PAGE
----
Photographs by Ju Astronomo and Joper Ofrasio
Words by Onin Lorente
Published on February 13, 2021
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The couple met in 2018 through an analogue group in their hometown in Legazpi, Albay. Amongst shared interests, including photography, their affair grows.
Astronomo, who considers herself as an amateur, admits that she had lost interest in analogue photography after using two rolls, “I felt that there was no emotional connection with my photos.” With the encouragement of Ofrasio, she tried another fold in naked portraiture. “At first, I was not comfortable seeing him walking around and posing nude. Eventually, I became relaxed and started giving him directions.” With bare space as a setting, limited technical knowledge of photography from herself, and sans showing face from her subject, the result is a set of images that are performative, artistic and untainted.
Ofrasio, on the other hand, is not new to nude photography. He has been taking portraits of Astronomo; at times in a dramatic play of shadow or spot-on light. He regards Nobuyoshi Araki, a Japanese photographer and artist known for his sensual and erotic works, as an inspiration. He shares, “I would like to further explore the issue of appreciating one’s body by photographing different, diverse forms.” Meanwhile, on being the subject of Astronomo, he took it with ease. “Everyday our bodies change, especially as we grow old. After ten, twenty years, I can go back to it and remind myself of how I look.”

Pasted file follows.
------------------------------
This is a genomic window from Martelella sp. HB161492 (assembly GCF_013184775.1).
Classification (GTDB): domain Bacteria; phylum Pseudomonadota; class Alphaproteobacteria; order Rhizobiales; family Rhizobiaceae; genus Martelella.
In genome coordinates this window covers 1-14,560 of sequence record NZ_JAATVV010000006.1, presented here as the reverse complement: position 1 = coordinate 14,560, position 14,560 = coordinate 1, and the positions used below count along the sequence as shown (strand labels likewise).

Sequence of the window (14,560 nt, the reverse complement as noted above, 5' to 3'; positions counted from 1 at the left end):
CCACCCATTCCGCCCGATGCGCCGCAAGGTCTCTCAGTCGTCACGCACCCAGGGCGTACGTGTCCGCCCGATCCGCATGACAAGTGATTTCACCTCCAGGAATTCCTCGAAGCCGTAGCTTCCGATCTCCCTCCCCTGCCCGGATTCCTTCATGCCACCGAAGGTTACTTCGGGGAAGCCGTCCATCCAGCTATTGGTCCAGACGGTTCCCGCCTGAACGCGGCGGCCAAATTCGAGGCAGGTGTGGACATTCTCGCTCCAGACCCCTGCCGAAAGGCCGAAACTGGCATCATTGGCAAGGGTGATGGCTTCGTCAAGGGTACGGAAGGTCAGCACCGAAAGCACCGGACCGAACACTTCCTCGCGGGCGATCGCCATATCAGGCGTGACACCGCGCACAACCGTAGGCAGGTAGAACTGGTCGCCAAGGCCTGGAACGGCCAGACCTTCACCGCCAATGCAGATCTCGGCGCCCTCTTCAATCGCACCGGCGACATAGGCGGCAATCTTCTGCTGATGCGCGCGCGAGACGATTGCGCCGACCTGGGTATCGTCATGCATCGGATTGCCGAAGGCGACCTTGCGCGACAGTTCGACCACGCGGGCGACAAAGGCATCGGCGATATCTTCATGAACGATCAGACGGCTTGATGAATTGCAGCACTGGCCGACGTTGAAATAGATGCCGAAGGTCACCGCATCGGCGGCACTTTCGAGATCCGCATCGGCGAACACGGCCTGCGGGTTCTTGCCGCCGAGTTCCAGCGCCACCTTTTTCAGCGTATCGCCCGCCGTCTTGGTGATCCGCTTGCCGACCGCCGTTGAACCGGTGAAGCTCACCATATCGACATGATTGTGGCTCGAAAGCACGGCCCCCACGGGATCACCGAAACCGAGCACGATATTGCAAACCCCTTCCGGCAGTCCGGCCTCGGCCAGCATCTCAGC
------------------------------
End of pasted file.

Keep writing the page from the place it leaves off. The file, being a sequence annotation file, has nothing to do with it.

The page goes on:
Ofrasio’s creative experience ranges from street art to music tackling societal norms. He ventured into film photography as a response to digital proliferation, “I was born in the eighties. From that decade onwards, technology has advanced dramatically. Why not go back to film?” They both described the traditional process as “nostalgic”. This sentiment is combined with excitement when they develop their own film rolls at their home.
The couple started publishing their images on their social media accounts. “I was hesitant, particularly with my family. The first thing that they might think is pornography,” Astronomo says. She adds, “It is good to educate them that even if it is nude, it is not pornography.” Ofrasio, meanwhile, was adamant. He explained that people in the province are becoming more understanding.
The conversation went on; from their similar interests, to moving to their new house, and to their priorities in life. Somewhere along the line, acceptance was brought to the fore. Through photography and by capturing themselves in intimate moments — sometimes naked, sometimes clothed — they become more welcoming of one’s and each other’s self.
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